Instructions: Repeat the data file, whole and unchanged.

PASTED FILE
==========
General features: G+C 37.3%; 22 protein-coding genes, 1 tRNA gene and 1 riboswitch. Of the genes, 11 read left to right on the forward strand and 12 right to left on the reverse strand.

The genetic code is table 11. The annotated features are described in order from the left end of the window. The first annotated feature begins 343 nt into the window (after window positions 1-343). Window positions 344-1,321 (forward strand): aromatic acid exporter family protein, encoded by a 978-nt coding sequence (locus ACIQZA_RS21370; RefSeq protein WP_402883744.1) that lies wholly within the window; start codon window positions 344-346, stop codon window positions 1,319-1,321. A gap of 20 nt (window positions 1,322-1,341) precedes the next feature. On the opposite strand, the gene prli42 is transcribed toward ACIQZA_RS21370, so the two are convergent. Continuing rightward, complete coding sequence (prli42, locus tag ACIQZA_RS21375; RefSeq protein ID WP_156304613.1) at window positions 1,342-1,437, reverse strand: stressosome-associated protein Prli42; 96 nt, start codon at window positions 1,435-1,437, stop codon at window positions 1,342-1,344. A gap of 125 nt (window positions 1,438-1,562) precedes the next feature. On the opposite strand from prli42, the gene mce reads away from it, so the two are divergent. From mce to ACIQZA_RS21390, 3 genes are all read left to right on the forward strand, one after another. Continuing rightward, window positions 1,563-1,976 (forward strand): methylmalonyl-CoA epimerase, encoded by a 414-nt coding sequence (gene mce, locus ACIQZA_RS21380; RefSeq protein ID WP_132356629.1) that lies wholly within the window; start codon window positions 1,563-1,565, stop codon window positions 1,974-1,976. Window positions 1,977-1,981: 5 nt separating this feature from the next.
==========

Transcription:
General features: G+C 37.3%; 22 protein-coding genes, 1 tRNA gene and 1 riboswitch. Of the genes, 11 read left to right on the forward strand and 12 right to left on the reverse strand.

The genetic code is table 11. The annotated features are described in order from the left end of the window. The first annotated feature begins 343 nt into the window (after window positions 1-343). Window positions 344-1,321 (forward strand): aromatic acid exporter family protein, encoded by a 978-nt coding sequence (locus ACIQZA_RS21370; RefSeq protein WP_402883744.1) that lies wholly within the window; start codon window positions 344-346, stop codon window positions 1,319-1,321. A gap of 20 nt (window positions 1,322-1,341) precedes the next feature. On the opposite strand, the gene prli42 is transcribed toward ACIQZA_RS21370, so the two are convergent. Continuing rightward, complete coding sequence (prli42, locus tag ACIQZA_RS21375; RefSeq protein ID WP_156304613.1) at window positions 1,342-1,437, reverse strand: stressosome-associated protein Prli42; 96 nt, start codon at window positions 1,435-1,437, stop codon at window positions 1,342-1,344. A gap of 125 nt (window positions 1,438-1,562) precedes the next feature. On the opposite strand from prli42, the gene mce reads away from it, so the two are divergent. From mce to ACIQZA_RS21390, 3 genes are all read left to right on the forward strand, one after another. Continuing rightward, window positions 1,563-1,976 (forward strand): methylmalonyl-CoA epimerase, encoded by a 414-nt coding sequence (gene mce, locus ACIQZA_RS21380; RefSeq protein ID WP_132356629.1) that lies wholly within the window; start codon window positions 1,563-1,565, stop codon window positions 1,974-1,976. Window positions 1,977-1,981: 5 nt separating this feature from the next.